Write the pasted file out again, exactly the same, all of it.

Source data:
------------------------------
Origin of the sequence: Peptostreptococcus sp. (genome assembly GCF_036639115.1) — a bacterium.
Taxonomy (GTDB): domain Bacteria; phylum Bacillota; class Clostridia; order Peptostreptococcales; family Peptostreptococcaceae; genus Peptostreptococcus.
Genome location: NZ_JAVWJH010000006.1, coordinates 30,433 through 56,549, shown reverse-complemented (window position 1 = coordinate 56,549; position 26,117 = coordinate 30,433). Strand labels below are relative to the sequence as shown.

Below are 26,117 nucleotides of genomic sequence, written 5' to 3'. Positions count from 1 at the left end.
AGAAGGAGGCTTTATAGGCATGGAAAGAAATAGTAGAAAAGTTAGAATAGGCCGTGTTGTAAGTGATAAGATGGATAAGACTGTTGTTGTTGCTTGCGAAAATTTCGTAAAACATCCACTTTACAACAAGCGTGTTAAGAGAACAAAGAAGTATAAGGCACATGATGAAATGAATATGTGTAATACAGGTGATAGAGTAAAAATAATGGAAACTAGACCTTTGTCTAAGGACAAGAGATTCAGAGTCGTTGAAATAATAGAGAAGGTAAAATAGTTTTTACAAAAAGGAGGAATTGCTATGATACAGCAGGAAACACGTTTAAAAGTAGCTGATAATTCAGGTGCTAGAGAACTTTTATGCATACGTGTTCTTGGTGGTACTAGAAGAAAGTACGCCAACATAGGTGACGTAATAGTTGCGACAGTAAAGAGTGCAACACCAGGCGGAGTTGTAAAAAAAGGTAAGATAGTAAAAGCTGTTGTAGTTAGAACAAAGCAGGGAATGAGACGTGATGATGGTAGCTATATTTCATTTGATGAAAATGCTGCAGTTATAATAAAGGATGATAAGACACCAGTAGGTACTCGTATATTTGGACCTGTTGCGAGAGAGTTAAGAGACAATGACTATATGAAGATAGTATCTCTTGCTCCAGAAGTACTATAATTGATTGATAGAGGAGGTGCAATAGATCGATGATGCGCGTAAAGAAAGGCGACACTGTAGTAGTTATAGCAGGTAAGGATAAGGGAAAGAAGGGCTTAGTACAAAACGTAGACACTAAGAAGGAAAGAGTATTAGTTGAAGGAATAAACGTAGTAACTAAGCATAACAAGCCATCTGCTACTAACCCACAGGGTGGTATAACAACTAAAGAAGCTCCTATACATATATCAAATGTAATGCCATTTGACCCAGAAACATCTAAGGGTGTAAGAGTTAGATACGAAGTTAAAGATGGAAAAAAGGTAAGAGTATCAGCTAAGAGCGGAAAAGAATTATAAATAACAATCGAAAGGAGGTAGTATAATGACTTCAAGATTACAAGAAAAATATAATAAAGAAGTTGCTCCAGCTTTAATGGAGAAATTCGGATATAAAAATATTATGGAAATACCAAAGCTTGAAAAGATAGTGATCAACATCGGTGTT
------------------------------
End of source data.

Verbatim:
Origin of the sequence: Peptostreptococcus sp. (genome assembly GCF_036639115.1) — a bacterium.
Taxonomy (GTDB): domain Bacteria; phylum Bacillota; class Clostridia; order Peptostreptococcales; family Peptostreptococcaceae; genus Peptostreptococcus.
Genome location: NZ_JAVWJH010000006.1, coordinates 30,433 through 56,549, shown reverse-complemented (window position 1 = coordinate 56,549; position 26,117 = coordinate 30,433). Strand labels below are relative to the sequence as shown.

Below are 26,117 nucleotides of genomic sequence, written 5' to 3'. Positions count from 1 at the left end.
AGAAGGAGGCTTTATAGGCATGGAAAGAAATAGTAGAAAAGTTAGAATAGGCCGTGTTGTAAGTGATAAGATGGATAAGACTGTTGTTGTTGCTTGCGAAAATTTCGTAAAACATCCACTTTACAACAAGCGTGTTAAGAGAACAAAGAAGTATAAGGCACATGATGAAATGAATATGTGTAATACAGGTGATAGAGTAAAAATAATGGAAACTAGACCTTTGTCTAAGGACAAGAGATTCAGAGTCGTTGAAATAATAGAGAAGGTAAAATAGTTTTTACAAAAAGGAGGAATTGCTATGATACAGCAGGAAACACGTTTAAAAGTAGCTGATAATTCAGGTGCTAGAGAACTTTTATGCATACGTGTTCTTGGTGGTACTAGAAGAAAGTACGCCAACATAGGTGACGTAATAGTTGCGACAGTAAAGAGTGCAACACCAGGCGGAGTTGTAAAAAAAGGTAAGATAGTAAAAGCTGTTGTAGTTAGAACAAAGCAGGGAATGAGACGTGATGATGGTAGCTATATTTCATTTGATGAAAATGCTGCAGTTATAATAAAGGATGATAAGACACCAGTAGGTACTCGTATATTTGGACCTGTTGCGAGAGAGTTAAGAGACAATGACTATATGAAGATAGTATCTCTTGCTCCAGAAGTACTATAATTGATTGATAGAGGAGGTGCAATAGATCGATGATGCGCGTAAAGAAAGGCGACACTGTAGTAGTTATAGCAGGTAAGGATAAGGGAAAGAAGGGCTTAGTACAAAACGTAGACACTAAGAAGGAAAGAGTATTAGTTGAAGGAATAAACGTAGTAACTAAGCATAACAAGCCATCTGCTACTAACCCACAGGGTGGTATAACAACTAAAGAAGCTCCTATACATATATCAAATGTAATGCCATTTGACCCAGAAACATCTAAGGGTGTAAGAGTTAGATACGAAGTTAAAGATGGAAAAAAGGTAAGAGTATCAGCTAAGAGCGGAAAAGAATTATAAATAACAATCGAAAGGAGGTAGTATAATGACTTCAAGATTACAAGAAAAATATAATAAAGAAGTTGCTCCAGCTTTAATGGAGAAATTCGGATATAAAAATATTATGGAAATACCAAAGCTTGAAAAGATAGTGATCAACATCGGTGTT